Cervical Screening

NCA is committed to increasing uptake of the cancer screening programmes.

Cancer screening involves testing apparently healthy people for signs of disease.

It can save lives by finding cancers at an early stage, or even preventing them. Screening is not the same as the tests a person may have when doctors are diagnosing or treating cancer.

For screening to be useful the tests:

  • need to be reliable at picking up cancers or abnormalities that could lead to cancer
  • overall must do more good than harm to people taking part
  • must be something that people are willing to do
Benefits and risks of cervical screening

We know that cancer screening saves thousands of lives each year. It can detect cancers at an early stage and in some cases, even prevent cancers from developing in the first place.

Cervical screening is a way of preventing cancer by finding and treating abnormal cell changes in the neck of the womb (cervix). These changes could lead to cancer if left untreated.

The screening uses a test called cytology, which many people may know as the smear test. A nurse or doctor takes a sample of cells from the cervix with a small brush. They send the sample to a laboratory to check for abnormalities.

In some cases, the samples are also tested for the human papilloma virus (HPV). This virus increases the risk of cervical cancer.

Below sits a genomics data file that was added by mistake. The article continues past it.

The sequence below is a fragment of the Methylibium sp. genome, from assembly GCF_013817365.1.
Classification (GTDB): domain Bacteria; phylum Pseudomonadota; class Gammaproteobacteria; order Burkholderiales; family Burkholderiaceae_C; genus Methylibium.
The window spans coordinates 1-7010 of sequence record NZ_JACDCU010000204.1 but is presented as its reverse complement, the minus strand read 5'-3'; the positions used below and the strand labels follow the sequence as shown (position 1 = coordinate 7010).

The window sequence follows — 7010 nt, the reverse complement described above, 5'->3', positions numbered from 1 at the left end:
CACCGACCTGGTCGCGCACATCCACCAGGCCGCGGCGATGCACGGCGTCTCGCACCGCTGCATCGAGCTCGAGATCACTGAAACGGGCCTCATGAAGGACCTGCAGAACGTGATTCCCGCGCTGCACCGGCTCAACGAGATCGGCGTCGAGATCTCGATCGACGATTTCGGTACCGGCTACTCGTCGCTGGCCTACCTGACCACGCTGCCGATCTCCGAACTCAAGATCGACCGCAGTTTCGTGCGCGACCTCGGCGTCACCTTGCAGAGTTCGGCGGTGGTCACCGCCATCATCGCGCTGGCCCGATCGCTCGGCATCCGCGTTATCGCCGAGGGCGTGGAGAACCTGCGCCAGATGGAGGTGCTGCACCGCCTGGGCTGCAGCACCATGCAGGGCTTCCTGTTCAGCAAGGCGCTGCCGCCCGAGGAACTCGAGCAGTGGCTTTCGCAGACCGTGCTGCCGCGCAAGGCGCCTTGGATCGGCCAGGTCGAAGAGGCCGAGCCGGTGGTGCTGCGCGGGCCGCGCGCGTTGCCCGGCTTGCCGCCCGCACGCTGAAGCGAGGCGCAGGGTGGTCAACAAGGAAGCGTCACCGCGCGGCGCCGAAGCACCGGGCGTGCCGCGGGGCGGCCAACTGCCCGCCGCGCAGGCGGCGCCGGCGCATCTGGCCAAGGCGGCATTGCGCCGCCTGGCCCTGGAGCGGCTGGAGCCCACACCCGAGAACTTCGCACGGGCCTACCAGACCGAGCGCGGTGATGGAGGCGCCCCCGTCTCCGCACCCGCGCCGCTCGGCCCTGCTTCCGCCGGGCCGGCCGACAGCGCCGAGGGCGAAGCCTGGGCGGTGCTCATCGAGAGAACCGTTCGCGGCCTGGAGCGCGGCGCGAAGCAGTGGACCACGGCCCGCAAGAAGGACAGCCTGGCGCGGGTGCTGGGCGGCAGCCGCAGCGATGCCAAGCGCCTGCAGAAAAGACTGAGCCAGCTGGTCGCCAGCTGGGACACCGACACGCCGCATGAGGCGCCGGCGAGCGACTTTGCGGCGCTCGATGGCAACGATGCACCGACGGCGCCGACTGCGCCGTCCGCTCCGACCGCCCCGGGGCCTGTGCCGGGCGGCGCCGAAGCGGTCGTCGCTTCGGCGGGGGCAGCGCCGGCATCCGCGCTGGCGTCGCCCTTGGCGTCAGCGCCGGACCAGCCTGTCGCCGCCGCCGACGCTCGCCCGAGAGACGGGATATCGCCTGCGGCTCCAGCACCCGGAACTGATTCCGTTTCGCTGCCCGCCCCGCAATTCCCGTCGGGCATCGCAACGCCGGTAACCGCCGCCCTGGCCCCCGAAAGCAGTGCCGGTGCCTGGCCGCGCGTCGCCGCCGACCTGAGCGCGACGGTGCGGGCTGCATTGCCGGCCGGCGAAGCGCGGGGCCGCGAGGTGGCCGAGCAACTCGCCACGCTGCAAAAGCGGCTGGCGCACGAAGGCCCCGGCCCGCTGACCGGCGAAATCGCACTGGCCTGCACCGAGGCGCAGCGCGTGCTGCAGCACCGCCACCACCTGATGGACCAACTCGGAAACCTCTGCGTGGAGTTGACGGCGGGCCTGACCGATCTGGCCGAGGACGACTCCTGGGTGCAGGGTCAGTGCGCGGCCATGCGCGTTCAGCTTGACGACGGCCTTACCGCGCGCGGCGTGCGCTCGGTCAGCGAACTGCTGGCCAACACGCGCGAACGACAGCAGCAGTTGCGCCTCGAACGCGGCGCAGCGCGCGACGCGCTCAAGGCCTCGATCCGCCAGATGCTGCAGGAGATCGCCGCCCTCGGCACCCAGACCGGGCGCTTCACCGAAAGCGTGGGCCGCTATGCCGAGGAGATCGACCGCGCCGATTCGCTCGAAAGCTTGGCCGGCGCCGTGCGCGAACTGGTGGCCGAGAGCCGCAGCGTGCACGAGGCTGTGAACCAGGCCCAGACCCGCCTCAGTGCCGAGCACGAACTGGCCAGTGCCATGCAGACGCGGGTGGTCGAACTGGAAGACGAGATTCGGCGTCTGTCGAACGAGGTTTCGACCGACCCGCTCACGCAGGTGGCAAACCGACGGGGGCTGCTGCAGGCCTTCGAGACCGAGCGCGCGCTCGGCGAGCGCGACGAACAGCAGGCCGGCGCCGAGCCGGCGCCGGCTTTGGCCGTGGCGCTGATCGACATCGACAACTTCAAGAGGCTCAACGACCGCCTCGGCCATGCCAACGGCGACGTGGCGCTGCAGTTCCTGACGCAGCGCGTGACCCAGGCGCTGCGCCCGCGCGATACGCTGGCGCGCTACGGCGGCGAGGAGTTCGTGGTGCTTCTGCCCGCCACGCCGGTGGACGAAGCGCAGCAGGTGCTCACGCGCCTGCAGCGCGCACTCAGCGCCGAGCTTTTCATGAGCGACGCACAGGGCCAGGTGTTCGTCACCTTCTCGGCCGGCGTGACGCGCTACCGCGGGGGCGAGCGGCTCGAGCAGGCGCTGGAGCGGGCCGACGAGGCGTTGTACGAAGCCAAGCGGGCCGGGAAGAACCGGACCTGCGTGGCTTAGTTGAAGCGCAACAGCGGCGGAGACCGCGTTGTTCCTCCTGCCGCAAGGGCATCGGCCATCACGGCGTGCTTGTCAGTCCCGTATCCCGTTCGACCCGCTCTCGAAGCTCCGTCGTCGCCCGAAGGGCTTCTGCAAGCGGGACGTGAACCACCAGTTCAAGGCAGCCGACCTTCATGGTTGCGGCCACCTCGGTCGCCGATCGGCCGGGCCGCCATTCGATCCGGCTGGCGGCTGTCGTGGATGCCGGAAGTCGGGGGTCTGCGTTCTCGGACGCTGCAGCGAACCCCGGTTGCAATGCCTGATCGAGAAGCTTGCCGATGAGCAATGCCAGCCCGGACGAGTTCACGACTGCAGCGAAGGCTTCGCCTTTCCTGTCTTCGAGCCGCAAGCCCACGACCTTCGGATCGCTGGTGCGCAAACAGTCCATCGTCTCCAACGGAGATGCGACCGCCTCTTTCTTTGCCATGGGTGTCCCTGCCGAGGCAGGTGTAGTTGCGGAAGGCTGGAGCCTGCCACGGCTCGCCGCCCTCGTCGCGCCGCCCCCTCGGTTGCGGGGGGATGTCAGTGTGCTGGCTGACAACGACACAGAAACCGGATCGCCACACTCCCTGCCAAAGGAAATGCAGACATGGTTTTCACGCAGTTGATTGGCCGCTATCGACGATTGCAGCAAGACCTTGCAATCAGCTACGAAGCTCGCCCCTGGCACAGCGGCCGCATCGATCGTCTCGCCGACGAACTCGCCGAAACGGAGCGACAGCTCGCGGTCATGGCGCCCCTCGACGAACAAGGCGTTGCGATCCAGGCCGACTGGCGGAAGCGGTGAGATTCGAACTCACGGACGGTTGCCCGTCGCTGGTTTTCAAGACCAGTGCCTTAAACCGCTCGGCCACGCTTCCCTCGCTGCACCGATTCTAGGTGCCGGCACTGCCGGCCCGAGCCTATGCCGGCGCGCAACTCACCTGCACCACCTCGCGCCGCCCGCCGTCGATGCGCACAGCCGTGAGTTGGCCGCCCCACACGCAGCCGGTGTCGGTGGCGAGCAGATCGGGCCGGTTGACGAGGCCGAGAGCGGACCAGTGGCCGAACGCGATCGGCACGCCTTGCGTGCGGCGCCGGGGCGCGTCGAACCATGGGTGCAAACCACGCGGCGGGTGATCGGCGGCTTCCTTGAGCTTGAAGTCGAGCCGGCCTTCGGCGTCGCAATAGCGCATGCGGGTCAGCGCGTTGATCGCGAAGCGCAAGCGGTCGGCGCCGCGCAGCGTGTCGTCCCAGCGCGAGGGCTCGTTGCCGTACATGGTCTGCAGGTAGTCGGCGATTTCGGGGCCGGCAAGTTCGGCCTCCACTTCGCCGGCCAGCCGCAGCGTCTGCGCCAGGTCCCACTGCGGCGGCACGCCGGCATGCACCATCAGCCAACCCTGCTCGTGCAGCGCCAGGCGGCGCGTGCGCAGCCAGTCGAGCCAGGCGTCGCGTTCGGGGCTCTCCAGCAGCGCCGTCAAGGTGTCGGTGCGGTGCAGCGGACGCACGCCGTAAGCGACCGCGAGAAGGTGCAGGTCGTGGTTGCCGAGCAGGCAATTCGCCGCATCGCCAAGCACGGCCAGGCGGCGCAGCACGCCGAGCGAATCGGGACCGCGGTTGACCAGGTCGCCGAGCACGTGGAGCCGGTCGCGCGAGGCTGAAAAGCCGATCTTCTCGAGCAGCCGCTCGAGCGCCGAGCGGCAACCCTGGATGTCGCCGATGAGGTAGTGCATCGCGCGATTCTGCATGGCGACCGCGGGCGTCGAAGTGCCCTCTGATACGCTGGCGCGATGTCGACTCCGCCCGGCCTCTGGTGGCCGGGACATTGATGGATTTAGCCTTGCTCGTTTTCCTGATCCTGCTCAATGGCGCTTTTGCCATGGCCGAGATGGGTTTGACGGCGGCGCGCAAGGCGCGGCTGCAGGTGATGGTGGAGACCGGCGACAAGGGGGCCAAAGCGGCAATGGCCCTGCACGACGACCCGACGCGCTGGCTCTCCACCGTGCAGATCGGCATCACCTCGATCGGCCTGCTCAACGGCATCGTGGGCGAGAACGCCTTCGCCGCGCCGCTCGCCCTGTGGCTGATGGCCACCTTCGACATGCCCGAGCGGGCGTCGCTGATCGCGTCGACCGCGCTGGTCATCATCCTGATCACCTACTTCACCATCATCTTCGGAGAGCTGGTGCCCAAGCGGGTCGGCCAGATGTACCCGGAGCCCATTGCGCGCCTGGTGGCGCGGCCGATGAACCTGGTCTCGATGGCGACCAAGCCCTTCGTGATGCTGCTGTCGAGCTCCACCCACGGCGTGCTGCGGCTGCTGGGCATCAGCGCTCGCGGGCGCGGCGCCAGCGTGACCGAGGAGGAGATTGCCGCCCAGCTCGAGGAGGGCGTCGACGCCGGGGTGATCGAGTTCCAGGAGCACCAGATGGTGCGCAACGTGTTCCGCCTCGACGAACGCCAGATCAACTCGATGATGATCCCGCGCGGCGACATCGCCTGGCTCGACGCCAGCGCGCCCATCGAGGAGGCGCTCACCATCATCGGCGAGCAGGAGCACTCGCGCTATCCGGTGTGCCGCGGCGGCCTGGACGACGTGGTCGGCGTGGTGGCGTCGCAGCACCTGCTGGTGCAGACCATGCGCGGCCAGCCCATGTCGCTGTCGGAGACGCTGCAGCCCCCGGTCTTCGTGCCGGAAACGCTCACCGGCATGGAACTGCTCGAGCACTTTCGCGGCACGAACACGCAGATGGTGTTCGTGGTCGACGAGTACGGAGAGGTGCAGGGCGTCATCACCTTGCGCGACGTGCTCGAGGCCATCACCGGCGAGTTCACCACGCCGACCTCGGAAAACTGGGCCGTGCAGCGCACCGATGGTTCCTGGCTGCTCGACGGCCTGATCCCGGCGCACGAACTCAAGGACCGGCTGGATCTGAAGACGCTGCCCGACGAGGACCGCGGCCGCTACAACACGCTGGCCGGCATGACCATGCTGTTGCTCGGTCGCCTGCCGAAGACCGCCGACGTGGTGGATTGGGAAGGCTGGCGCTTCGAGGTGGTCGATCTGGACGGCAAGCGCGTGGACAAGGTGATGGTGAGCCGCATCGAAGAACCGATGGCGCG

For more information on cervical screening


Cervical screening informed choice leaflet for women with mental illness and/or who have experienced trauma

This patient information leaflet has been produced by University of Surrey in collaboration with service users, service user groups and health professionals. It is designed to support women with lived experience of mental illness and/or trauma to attend their cervical screening appointment. To access a free copy of the leaflet please click here and to view the patient animated information film, please click here.

Cervical Screening with Learning Disability – Support Materials for Sample Takers

Resources which have been developed to support women with a learning disability accessing cervical screening

Promoting access to cancer screening for people with a learning disability

A social care guidance and resource pack for providers of learning disability services.

Patient Screening Information – Easy Read Formats

Public Health England produced easy read patient information for cervical screening – please click here to access a copy.

The PHE Screening team

Public Health England (PHE) existed to protect and improve the nation’s health and wellbeing, and reduce health inequalities. It closed on 30 September 2021 and this blog is no longer updated.

Find out more about the implications for health screening in our Changes ahead for the national screening system blog article.

If you want to stay in touch with screening evidence and policy news, you can subscribe to the UK National Screening Committee blog.